For many, the main point of investing is to generate higher returns than the overall market. But even the best stock picker will only win with some selections. At this point some shareholders may be questioning their investment in Air China Limited (HKG:753), since the last five years saw the share price fall 46%. And we doubt long term believers are the only worried holders, since the stock price has declined 41% over the last twelve months. There was little comfort for shareholders in the last week as the price declined a further 5.4%.
In his essay The Superinvestors of Graham-and-Doddsville Warren Buffett described how share prices do not always rationally reflect the value of a business. One flawed but reasonable way to assess how sentiment around a company has changed is to compare the earnings per share (EPS) with the share price.
Over five years Air China’s earnings per share dropped significantly, falling to a loss, with the share price also lower. Since the company has fallen to a loss making position, it’s hard to compare the change in EPS with the share price change. However, we can say we’d expect to see a falling share price in this scenario.
The company’s earnings per share (over time) is depicted in the image below (click to see the exact numbers).
It might be well worthwhile taking a look at our free report on Air China’s earnings, revenue and cash flow.
What About Dividends?
When looking at investment returns, it is important to consider the difference between total shareholder return (TSR) and share price return. Whereas the share price return only reflects the change in the share price, the TSR includes the value of dividends (assuming they were reinvested) and the benefit of any discounted capital raising or spin-off. So for companies that pay a generous dividend, the TSR is often a lot higher than the share price return. In the case of Air China, it has a TSR of -41% for the last 5 years. That exceeds its share price return that we previously mentioned. This is largely a result of its dividend payments!
A Different Perspective
While the broader market gained around 1.6% in the last year, Air China shareholders lost 41% (even including dividends) . However, keep in mind that even the best stocks will sometimes underperform the market over a twelve month period. Unfortunately, last year’s performance may indicate unresolved challenges, given that it was worse than the annualised loss of 7.1% over the last half decade. We realise that Baron Rothschild has said investors should “buy when there is blood on the streets”, but we caution that investors should first be sure they are buying a high quality business. I find it very interesting to look at share price over the long term as a proxy for business performance. But to truly gain insight, we need to consider other information, too. Case in point: We’ve spotted 1 warning sign for Air China you should be aware of.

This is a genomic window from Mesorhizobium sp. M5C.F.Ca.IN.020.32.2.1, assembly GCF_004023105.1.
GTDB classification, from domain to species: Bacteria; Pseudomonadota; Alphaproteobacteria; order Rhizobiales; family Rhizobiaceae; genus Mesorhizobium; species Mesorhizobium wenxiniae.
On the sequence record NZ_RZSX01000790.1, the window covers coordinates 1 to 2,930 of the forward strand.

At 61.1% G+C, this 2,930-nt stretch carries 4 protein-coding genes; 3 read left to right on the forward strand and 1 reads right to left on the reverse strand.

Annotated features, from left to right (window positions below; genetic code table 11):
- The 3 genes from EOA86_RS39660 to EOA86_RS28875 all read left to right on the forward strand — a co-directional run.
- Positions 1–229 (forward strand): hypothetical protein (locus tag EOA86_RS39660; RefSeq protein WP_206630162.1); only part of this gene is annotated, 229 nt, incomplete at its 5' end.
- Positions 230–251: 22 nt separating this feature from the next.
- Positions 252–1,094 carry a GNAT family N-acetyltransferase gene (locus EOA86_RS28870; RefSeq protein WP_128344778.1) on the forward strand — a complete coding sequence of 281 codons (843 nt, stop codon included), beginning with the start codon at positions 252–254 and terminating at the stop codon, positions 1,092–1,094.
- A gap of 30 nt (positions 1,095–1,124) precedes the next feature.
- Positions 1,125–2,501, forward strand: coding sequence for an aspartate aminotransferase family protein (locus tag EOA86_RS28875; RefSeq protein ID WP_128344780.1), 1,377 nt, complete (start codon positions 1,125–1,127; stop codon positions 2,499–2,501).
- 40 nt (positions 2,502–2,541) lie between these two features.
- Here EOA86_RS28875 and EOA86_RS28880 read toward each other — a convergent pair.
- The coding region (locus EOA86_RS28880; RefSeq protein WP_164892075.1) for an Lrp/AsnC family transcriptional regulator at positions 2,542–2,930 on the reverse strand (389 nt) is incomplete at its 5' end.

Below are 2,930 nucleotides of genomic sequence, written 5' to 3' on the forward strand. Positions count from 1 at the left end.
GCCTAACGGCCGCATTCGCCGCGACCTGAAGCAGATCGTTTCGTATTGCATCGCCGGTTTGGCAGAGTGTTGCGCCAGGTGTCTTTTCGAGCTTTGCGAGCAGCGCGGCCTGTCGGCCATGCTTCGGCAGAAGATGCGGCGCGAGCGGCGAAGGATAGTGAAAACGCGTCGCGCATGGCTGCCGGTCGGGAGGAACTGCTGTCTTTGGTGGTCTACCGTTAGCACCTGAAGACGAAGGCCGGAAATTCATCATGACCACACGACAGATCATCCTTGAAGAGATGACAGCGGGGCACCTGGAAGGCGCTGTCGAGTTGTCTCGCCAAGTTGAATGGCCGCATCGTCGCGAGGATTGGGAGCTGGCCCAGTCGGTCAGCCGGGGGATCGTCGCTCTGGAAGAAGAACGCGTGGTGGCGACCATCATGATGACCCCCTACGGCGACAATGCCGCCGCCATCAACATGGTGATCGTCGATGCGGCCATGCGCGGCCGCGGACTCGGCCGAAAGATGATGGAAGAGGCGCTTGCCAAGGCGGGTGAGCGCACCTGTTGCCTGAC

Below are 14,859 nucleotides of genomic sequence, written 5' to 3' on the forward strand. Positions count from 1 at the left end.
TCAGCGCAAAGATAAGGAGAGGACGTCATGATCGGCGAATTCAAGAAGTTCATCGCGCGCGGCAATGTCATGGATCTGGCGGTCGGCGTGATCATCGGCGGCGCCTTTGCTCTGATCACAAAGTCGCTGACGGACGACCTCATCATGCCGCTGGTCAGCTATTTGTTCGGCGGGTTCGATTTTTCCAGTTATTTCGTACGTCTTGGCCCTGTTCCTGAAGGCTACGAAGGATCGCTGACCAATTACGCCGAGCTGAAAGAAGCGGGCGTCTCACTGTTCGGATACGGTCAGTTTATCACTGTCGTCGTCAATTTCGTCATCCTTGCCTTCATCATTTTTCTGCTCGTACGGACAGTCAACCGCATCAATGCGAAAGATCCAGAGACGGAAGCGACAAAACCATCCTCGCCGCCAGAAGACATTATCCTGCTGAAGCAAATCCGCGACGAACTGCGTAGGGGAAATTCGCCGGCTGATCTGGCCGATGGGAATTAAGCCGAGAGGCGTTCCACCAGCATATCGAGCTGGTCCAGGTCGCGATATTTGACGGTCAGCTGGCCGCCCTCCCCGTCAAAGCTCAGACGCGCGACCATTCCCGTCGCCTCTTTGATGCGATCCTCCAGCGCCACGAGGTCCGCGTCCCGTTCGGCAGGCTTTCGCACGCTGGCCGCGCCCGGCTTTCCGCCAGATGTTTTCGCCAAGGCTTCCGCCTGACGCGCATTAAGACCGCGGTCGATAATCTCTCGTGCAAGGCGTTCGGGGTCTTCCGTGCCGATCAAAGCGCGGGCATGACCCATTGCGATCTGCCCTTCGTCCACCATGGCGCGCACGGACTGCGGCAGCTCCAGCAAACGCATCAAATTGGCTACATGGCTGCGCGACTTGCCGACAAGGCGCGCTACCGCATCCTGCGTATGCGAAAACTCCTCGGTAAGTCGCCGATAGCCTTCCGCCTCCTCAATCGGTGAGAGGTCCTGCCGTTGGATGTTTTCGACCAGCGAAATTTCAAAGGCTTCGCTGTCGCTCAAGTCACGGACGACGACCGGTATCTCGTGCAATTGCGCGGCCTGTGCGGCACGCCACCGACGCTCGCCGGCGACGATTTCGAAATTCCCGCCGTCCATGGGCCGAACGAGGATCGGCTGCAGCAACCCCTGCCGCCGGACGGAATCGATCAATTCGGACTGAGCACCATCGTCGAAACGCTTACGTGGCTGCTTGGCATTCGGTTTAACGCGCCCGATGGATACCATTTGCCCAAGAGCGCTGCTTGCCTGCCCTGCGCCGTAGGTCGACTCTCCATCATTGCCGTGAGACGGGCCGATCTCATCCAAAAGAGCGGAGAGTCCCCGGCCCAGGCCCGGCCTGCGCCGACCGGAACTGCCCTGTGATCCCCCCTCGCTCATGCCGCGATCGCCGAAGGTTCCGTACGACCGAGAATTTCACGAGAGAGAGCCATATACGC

If you are like me, then you will not want to miss this free list of growing companies that insiders are buying.
Please note, the market returns quoted in this article reflect the market weighted average returns of stocks that currently trade on HK exchanges.
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This article by Simply Wall St is general in nature. It does not constitute a recommendation to buy or sell any stock, and does not take account of your objectives, or your financial situation. We aim to bring you long-term focused analysis driven by fundamental data. Note that our analysis may not factor in the latest price-sensitive company announcements or qualitative material. Simply Wall St has no position in any stocks mentioned.
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